See also: use of currency to maintain control of a country. When France gave independence to its colonies, it did so on the condition that a number of “cooperation agreements”⁶ – ranging from agreements on raw materials and higher education to foreign trade and currency – were signed. This meant that their former colonies had to continue to use the CFA franc (and those who refused were met with retaliation from France, e.g. Guinea – which had its economy flooded with counterfeit banknotes by the French secret services in response⁷). While the CFA franc provided certain guarantees (i.e. a fixed parity with France’s currency, freedom of transfer of capital and income within the franc zone, etc.), in return several rules were imposed (i.e. 50% of each central bank’s foreign assets having to be deposited in the French Treasury) along with France being present in the BCEAO (Central Bank of West African States) and BEAC (Bank of Central African States) boards, monetary policy committees, and control organs — as well as holding a de facto veto on those boards⁸. Their presence on these boards meant that France could continue to exert control for the benefit of its own economic interests.

These are just two examples of the many ways in which Africa has continued to have an unbalanced relationship with European countries even after the end of colonialism. The ways in which European countries have continued to maintain control over Africa and exploit it to enrich themselves at its expense have stunted Africa’s growth, and it is past time for this relationship to be re-balanced – something that both African and European states are well aware of. That is why last year saw von der Leyen call for a “partnership of equals” and Macron announcing the “death”⁹ of the CFA franc (the transition from CFA franc to the eco currency which would supposedly reduce France’s influence).

But we need more than just declarations of intent or symbolic change (see: only one of the four pillars of the CFA system will actually be affected by the proposed reform and shift to the eco). The structural problems causing this imbalanced relationship between Europe and Africa must be addressed for this imbalance to be redressed. The two continents must stand on an even playing field, and the interests of African countries and their populations must be put at the centre of any agreements decided upon. To put it in a simplified nutshell, using Nkrumah’s words: the aim is “preventing the financial power of the developed countries being used in such a way as to impoverish the less developed. Foreign investment…must be invested in accordance with a national plan drawn up by the government of [African states] with [their] own interests in mind.”¹⁰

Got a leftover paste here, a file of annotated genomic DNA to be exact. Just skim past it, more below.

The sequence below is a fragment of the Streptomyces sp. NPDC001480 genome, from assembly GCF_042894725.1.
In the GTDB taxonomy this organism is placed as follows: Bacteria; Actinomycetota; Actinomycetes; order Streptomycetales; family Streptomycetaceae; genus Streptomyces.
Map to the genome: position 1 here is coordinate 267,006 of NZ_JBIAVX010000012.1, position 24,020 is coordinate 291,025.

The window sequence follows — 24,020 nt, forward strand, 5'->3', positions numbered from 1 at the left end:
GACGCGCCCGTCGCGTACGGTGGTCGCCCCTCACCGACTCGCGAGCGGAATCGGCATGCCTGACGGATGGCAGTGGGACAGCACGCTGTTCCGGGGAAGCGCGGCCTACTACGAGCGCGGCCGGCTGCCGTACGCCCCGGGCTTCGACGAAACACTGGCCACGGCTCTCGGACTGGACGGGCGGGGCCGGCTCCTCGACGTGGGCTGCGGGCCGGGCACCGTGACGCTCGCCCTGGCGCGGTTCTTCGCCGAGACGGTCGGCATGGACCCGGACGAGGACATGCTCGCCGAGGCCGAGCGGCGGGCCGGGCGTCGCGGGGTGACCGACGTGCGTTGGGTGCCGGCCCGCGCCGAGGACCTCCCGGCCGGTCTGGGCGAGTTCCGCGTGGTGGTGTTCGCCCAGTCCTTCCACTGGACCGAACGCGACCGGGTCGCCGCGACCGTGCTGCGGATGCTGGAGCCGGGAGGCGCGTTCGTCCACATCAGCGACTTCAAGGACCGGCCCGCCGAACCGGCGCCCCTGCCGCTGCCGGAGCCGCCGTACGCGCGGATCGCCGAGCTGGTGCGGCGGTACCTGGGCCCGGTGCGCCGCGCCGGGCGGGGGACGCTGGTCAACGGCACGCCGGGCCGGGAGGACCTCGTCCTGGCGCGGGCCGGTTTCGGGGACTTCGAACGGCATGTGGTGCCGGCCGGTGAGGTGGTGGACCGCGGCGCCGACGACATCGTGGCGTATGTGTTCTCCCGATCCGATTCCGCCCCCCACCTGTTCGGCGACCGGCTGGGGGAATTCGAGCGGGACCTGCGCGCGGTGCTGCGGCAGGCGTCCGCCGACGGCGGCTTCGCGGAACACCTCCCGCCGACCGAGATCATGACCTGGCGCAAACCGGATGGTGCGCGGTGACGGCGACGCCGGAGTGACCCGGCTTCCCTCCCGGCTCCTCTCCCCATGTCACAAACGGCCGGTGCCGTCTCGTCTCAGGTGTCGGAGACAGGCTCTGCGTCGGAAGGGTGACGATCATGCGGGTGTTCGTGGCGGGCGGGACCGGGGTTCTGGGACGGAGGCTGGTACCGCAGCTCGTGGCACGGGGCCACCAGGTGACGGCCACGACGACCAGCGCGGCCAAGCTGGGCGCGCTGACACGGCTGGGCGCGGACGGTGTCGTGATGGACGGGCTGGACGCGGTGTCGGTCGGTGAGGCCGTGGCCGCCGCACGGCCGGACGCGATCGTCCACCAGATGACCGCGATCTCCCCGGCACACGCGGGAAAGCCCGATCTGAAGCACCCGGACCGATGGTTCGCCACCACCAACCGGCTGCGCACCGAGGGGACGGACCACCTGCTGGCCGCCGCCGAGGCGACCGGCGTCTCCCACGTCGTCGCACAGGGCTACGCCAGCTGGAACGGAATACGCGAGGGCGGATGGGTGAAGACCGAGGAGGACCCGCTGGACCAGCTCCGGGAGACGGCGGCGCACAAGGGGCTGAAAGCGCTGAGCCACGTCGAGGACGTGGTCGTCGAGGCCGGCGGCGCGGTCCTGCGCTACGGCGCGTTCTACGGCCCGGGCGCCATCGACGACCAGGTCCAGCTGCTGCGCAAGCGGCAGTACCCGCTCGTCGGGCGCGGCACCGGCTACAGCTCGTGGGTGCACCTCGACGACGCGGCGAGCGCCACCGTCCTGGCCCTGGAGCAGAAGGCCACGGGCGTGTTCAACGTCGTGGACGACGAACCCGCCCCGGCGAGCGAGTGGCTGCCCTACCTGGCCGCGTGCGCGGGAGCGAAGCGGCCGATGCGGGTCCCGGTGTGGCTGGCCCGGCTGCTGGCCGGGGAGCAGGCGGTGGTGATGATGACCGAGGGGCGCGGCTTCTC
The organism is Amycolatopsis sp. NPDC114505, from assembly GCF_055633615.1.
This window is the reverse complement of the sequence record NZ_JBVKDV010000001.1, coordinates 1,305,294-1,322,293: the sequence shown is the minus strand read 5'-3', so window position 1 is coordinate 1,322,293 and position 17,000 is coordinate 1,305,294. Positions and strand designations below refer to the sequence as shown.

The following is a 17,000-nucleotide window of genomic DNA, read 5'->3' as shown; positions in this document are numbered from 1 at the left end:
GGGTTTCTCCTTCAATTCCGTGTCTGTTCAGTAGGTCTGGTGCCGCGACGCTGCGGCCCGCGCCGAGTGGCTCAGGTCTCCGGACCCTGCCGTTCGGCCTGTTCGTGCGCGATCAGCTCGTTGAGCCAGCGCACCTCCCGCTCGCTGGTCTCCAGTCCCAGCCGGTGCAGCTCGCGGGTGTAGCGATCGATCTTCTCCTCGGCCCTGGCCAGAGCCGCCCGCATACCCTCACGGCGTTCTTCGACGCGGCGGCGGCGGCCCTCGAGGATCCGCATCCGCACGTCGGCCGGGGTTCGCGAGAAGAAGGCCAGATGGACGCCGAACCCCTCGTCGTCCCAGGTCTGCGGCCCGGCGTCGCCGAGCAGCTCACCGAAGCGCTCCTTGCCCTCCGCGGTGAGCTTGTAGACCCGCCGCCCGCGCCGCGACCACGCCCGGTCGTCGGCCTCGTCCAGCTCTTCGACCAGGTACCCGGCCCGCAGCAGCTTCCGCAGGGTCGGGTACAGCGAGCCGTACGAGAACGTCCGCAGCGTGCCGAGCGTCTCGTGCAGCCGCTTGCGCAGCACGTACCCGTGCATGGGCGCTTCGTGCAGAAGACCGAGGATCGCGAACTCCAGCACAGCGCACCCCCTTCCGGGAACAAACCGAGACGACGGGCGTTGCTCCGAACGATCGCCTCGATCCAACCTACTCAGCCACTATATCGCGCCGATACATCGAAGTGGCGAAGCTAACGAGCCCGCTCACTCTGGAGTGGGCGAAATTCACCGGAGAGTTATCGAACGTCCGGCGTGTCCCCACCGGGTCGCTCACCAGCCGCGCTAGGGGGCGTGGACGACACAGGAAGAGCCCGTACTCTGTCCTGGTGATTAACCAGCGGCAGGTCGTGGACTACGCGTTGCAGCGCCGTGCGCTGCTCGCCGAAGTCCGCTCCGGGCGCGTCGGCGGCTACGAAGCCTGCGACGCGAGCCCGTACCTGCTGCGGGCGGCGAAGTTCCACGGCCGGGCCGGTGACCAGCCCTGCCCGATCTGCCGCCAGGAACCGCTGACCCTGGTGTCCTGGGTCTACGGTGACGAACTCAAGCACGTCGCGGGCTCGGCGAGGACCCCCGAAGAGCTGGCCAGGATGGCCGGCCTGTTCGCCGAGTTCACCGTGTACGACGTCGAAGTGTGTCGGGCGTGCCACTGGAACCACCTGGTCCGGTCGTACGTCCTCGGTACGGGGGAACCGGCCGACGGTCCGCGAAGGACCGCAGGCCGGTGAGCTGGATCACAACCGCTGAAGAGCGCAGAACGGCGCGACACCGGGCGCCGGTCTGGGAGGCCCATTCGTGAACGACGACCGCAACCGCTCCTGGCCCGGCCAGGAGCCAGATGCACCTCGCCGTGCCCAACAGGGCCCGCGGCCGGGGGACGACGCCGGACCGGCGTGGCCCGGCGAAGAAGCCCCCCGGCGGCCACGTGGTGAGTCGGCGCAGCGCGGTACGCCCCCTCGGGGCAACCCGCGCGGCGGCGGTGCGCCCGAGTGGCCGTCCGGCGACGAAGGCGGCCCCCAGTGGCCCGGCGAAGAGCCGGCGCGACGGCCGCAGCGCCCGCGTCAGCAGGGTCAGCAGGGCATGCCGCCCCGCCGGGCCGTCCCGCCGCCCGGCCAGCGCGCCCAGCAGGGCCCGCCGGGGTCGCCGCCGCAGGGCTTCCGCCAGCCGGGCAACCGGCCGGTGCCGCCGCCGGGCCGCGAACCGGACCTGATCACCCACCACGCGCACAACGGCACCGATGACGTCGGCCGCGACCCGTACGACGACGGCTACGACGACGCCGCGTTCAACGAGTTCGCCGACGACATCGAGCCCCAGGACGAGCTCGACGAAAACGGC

This move towards a more balanced relationship will not happen by itself. “Each generation must discover its mission, fulfill it or betray it, in relative opacity,”¹¹ Frantz Fanon told us. The African elite must therefore initiate this reset and assume its mission of advancing Africa by taking a stand and refusing to enable Europe’s meddling in its affairs. And in return, Europe – if it is truly looking to form a “real partnership of equals” – must commit itself to honouring African nations’ right to be the “masters of [their] own destiny”.¹²


¹ Transnational Institute, “Relations Between Africa and the European Union in the 21st Century”:

² Europa Nu “Von der Leyen focuses on unity and partnerships in her first visit to Africa”:

³ Nkrumah, K. (1965). Neo-Colonialism,

the Last Stage of imperialism. Thomas Nelson & Sons: London.

⁴ NOW Grenada, “Unfairness of EU EPA Agreements”:

⁵ Antillean Media Group, “Do EPAs with the European Union benefit developing countries?”:

⁶ Africa is a Country, “Confronting monetary imperialism in Francophone Africa”:

⁷ Centre for Research on Globalization, “Real Fake Helicopter Money – CIA Counterfeiting Currencies to Destroy National Economies”:

⁸ Africa at LSE, “The CFA Franc: French Monetary Imperialism in Africa”:

⁹ Le Monde, “La fin du franc CFA annoncée par Emmanuel Macron et Alassane Ouattara”:

¹⁰ Nkrumah, K. (1965). Neo-Colonialism,

the Last Stage of imperialism. Thomas Nelson & Sons: London.

¹¹ Fanon, F. (1963). The Wretched of the Earth. Grove Press: New York.

¹² Nkrumah, K. (1965). Neo-Colonialism,

the Last Stage of imperialism. Thomas Nelson & Sons: London.

Written by: Nehemie Bikin-kita